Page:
And so we come to Number 1. The plant that has been chosen by more members than any other to be in their Top 5 ‘Couldn’t-Do-Without Plants’ is – Cyclamen coum.
It might be small in stature – it is the smallest plant in our Top 30 – but it’s certainly big on character. It flowers during the harshest part of the year and puts up with wind, rain, snow and frost. It can survive being covered in snow for weeks and quickly throws off the effects of frost as soon as the temperature rises. It provides welcome colour at the dullest time, in glorious drifts if you have the room to let it spread.
The leaves are kidney-shaped to rounded or heart-shaped and can be plain green or marbled with silver. The flowers are variously described as dumpy, tubby, chubby or squat – I think we get the picture! – with almost round petals. They range in colour from white, through pink to magenta with a blotch at the base of each lobe and a paler ‘eye’. The leaves appear in the autumn and are fully developed before winter sets in. The buds nestle under the leaves for many weeks and then expand to bloom in the new year. It is happy in partial shade in a well-drained soil under deciduous shrubs and trees.
Cyclamen coum grows in the wild around the Black Sea, from Bulgaria through northern Turkey to the Caucasus Mountains, with a southern outlier in south-east Turkey south to Lebanon and Israel. It is very variable in the wild, with many subtle variations of flower and leaf size and colour across its range.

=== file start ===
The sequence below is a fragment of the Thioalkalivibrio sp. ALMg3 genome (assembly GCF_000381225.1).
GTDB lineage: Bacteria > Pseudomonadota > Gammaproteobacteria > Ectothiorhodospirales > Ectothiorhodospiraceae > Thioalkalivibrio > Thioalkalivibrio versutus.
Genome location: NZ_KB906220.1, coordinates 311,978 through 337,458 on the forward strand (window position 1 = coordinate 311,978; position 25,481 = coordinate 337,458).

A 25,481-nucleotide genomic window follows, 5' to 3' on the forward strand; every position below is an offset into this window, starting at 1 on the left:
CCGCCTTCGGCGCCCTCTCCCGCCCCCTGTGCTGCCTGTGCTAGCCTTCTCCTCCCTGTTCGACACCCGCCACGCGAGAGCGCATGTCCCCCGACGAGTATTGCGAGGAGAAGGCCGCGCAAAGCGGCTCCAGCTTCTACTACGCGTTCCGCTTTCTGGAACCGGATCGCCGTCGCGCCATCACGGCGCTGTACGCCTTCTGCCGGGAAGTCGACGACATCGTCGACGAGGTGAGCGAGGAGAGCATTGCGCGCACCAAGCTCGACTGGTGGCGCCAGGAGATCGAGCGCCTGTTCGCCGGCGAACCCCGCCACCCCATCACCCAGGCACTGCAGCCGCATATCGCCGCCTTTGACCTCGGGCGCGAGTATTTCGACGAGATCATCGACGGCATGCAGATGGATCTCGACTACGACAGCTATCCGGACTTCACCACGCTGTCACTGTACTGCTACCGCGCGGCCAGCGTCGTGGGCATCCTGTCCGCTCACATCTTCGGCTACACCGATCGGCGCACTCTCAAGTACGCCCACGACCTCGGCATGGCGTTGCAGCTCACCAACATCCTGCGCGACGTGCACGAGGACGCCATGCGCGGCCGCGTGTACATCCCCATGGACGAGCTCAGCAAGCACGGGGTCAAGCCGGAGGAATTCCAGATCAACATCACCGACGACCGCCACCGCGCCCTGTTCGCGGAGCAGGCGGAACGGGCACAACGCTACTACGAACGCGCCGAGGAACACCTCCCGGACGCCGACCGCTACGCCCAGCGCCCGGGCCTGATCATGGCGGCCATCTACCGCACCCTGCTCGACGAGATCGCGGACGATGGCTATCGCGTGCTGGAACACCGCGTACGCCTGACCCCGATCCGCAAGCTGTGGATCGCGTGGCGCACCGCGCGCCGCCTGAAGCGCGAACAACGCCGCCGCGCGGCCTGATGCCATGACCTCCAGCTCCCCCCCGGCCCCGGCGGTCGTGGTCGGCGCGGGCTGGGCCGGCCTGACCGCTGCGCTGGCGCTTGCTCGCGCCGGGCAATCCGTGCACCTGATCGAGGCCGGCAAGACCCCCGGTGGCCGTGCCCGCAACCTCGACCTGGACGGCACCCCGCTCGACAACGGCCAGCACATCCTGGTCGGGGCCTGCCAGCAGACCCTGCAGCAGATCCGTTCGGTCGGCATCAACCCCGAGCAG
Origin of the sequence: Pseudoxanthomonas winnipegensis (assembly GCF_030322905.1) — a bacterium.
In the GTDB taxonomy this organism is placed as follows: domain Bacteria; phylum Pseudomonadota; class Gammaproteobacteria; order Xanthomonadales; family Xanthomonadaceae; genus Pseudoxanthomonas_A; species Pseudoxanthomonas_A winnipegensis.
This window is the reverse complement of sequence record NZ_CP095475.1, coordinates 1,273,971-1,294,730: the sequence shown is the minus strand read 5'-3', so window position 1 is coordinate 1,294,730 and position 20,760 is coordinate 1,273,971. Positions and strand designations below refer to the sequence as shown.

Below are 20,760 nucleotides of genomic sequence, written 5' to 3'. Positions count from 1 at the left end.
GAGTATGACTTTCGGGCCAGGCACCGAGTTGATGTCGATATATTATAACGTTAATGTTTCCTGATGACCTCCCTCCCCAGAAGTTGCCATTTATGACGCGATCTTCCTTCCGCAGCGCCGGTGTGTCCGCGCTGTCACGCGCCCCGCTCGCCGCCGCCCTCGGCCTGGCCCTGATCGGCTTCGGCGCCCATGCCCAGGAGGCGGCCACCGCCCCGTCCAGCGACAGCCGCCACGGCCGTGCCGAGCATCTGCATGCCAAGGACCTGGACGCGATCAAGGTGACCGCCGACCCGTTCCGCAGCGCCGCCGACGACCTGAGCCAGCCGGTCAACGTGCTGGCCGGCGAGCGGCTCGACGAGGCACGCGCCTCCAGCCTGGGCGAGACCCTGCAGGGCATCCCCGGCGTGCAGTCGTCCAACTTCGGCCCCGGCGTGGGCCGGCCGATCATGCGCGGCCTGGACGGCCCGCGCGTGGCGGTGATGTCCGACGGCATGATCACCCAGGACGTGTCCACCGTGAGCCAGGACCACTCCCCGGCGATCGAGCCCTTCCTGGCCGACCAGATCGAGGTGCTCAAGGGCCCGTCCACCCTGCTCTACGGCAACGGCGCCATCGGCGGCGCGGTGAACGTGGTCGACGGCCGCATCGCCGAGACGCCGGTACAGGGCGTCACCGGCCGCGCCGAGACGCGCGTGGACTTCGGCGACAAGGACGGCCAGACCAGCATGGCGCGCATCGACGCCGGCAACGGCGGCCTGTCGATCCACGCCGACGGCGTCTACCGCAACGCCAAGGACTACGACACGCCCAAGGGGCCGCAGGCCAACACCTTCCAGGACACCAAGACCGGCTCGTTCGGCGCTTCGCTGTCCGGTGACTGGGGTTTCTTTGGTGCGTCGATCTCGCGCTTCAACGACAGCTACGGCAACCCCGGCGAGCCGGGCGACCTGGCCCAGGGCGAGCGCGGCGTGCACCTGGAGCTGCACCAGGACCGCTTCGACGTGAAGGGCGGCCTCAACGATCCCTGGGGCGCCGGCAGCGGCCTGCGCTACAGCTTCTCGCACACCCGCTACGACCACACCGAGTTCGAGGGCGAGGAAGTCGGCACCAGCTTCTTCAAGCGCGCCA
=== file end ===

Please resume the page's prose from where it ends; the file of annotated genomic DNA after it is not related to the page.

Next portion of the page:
In cultivation it also covers a wide range of forms, some of which have been selected and named for a particular characteristic. So we can choose silver, pewter or plain leaves, crimson, magenta or pure white flowers and just about anything in between. And they will self sow. Generally, they don’t self-pollinate so Graham Rice advises buying two plants as near identical as possible so that, when they cross, the seedlings are most likely to be similar. Assuming, of course, that that is what you want. You might prefer a tapestry of different colours and patterns, in which case, you can put distinctly different forms together and watch what happens.
And so to the name – Cyclamen coum. We saw in our Top 30 Number 11, Cyclamen hederifolium, that cyclamen is from the Greek, kyklos, circle. Most references state that coum means, from the island of Cos in the Aegean Sea. However, Cyclamen coum does not grow on Cos! How did this error occur? Apparently, coum can also mean ‘from Coa’. Coa was the name used for the eastern area of Celicia, an ancient region in what is now eastern Turkey, where, importantly, Cyclamen coum does grow.
Cyclamen coum is one of the treasures of the winter garden that no one should be without and, obviously, our members agree wholeheartedly. They have put this at the very top of our Top 30.